Documentary Now! dips back into the Maysles brothers’ (Albert and David) well for its latest episode, “Globesman.” After tackling the brothers’ best-known documentary Grey Gardens last season, the IFC series parodies their 1968 film, Salesman. Instead of selling high-end Bibles as in the original, the door-to-door salesmen of Documentary Now! hawk globes (hence the title). Shot in black-and-white, the episode mimics the film in so many ways, faithfully recreating and subtly mocking some of its most famous scenes and characters; but remarkably, it also preserves the melancholy and pathos of the Maysles’ film. It’s an unconventional combination of genres that proves how daring this show can be.
For those not familiar with Salesman, the film follows four Boston Bible peddlers who try to sell expensive Bibles ($49.95 a pop) to middle- and lower-income Catholics, many of whom clearly cannot afford the extravagance. The pitches move between soft and hard sells, with monetary futures of both sides on the line. The Maysles brothers’ cinéma vérité captures a time in America where door-to-door sellers were still accepted as the norm: People answered their doors and let strangers into their homes. It would take a few more decades for Robocall technology to develop (followed in short order by caller ID and Nest products) allowing the average consumer to ignore the phone and front door, respectively.
A precursor to reality TV, Salesman focuses on Paul Brennan (“The Badger”) as he struggles with closing sales against some of the other more aggressive and successful Bible sellers; he’s Willy Loman from Death of a Salesman personified. In “Globesman”, “The Badger” becomes Tom “The Possum” O’Halloran, with Fred Armisen playing his character surprisingly close to the original, successfully conveying the despair and the frustration of a cold streak. He’s joined on the road by three others from Amalgamated Globe, including Pete “The Scrod” Reynolds (Bill Hader); Bob “The Lummox” Campbell (Tony Forsmark); and Mike Stankowitz, aka Mike Stankowitz (Bill Smitrovich). The men have a competitive, yet mostly cordial relationship with each other. They spend hours on the road, in hotel rooms drinking beer and chain smoking in place after place where it’s now illegal or frowned upon (conference rooms, clients homes).
The frat boy relationship among the quartet, as well as the use of “motivational” conference speakers, hard sells and nefarious tactics to eliminate the competition from an atlas salesman, is reminiscent of another great American work of literature, David Mamet’s Glengarry Glen Ross (with a lot less swearing). Armisen’s character mines the depths of desperation similar to Jack Lemmon’s Shelley “The Machine” Levene. In one hotel room scene, a passed out Possum is peed on by one of his colleagues for fun. Instead of a jokey punchline, viewers got a punch in the gut when Possum runs to the bathroom to clean up because it’s his only suit.
This all sounds like heady stuff for an IFC comedy, and it is. Written by co-creator Seth Meyers, the episode is melancholic and emotional—like his Juan Likes Rice and Chicken episode—but it’s not devoid of laughs. The humor is found in understated jokes and sharp dialogue, sometimes crossing the line into total political incorrectness. We see why The Possum can’t close deals. He argues with a kid who points out that Bermuda is spelled “Bermuba” on the globe, and tries to convince the boy and his mother that Bermuba is just another name for the island. And when he’s surprised that an older couple doesn’t try to haggle with him for the $49.95 price, he’s giddy when he tells them that most other customers try to “Jew you down” (yes, he said that!). Of course, the couple’s last name is “Rothstein.” When he rides along with the more successful Scrod on a sales call, he almost ruins the deal by telling the family that he can’t believe their daughter’s age. (“[She] has the breasts of a much older woman.”)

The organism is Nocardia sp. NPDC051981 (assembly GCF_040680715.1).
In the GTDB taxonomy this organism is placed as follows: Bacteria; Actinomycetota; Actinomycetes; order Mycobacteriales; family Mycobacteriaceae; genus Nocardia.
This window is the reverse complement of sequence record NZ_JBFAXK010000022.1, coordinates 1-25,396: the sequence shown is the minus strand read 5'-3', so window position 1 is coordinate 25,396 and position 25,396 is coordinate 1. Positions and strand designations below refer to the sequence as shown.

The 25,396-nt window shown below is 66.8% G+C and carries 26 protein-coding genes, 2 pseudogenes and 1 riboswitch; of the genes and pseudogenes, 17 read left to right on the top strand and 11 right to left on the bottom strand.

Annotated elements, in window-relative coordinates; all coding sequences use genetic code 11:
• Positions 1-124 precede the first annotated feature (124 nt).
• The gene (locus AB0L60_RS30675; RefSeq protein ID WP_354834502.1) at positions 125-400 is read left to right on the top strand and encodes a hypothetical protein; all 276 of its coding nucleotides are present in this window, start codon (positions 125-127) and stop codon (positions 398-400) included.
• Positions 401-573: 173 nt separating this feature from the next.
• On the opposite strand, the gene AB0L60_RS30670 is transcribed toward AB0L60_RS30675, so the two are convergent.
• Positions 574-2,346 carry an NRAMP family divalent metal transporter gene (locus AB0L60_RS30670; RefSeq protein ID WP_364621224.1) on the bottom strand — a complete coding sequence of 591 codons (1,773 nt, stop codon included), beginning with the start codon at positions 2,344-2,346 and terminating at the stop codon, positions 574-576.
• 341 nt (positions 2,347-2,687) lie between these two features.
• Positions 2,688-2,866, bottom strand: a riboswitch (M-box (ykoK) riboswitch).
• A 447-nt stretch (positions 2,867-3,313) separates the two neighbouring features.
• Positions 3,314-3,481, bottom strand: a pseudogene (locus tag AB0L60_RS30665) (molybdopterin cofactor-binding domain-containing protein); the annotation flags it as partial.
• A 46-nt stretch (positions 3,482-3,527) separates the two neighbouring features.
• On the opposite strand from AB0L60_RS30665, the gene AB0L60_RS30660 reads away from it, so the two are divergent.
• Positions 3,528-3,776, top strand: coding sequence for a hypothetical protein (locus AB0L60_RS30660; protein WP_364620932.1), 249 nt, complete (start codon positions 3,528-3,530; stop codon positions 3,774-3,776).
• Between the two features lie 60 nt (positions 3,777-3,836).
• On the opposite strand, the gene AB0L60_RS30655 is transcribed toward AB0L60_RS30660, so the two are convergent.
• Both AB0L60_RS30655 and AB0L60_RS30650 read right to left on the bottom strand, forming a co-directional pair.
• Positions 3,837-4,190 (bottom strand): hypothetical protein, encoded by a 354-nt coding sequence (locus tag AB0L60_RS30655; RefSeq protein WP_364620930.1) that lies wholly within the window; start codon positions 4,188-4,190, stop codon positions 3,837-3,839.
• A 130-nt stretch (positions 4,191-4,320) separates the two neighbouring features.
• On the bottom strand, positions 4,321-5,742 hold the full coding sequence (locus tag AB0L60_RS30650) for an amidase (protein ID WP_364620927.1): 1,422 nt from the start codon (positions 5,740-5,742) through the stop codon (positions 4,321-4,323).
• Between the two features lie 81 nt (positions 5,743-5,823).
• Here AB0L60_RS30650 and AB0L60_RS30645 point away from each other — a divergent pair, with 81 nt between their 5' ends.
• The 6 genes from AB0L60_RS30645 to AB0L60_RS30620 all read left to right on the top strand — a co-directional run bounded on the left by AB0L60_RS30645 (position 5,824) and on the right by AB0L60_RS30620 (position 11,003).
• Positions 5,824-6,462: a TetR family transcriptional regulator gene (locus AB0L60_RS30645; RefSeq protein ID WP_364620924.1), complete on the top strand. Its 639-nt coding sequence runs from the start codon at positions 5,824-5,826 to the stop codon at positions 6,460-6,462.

At the outset of the episode, Hader’s Scrod is an aggressive salesman who tries to convince people to buy a globe even if they can’t afford it. One mother tells him that her husband is in the hospital, and they don’t know how they’ll pay the bills. To top it off, she says, they just found out that their son Tommy is deaf and will need extra care. In an uproarious and unexpected moment, Scod yells, “Tommy!” several times trying to prove to the mother that the kid’s not deaf, and they should just buy the globe. Later, Hader’s character transforms into the story’s hero as Possum dives deeper into depression. Scrod helps—forces—Possum out of his slump with a little sales magic. The episode ends with an act of compassion, and ultimately, hope, which is a departure from the Maysles’ film.
“Globesman” is a complex and well-done episode of TV, operating on several levels. An odd mixture of nostalgic parody with existential overtones, its themes straddle the line between comedy of the absurd and just plain comedy—appealing to both philosophy majors and the Willy Lomans of the world.
Christine N. Ziemba is a Los Angeles-based freelance pop culture writer and regular contributor to Paste. You can follow her adventures on Twitter and Instagram.